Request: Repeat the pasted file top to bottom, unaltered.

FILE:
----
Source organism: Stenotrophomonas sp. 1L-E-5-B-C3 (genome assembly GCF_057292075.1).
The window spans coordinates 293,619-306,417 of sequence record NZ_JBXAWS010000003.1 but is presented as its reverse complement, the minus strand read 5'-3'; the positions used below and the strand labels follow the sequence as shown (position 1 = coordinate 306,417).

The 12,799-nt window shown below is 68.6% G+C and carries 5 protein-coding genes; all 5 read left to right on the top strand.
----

Source organism: Stenotrophomonas sp. 1L-E-5-B-C3 (genome assembly GCF_057292075.1).
The window spans coordinates 293,619-306,417 of sequence record NZ_JBXAWS010000003.1 but is presented as its reverse complement, the minus strand read 5'-3'; the positions used below and the strand labels follow the sequence as shown (position 1 = coordinate 306,417).

The 12,799-nt window shown below is 68.6% G+C and carries 5 protein-coding genes; all 5 read left to right on the top strand.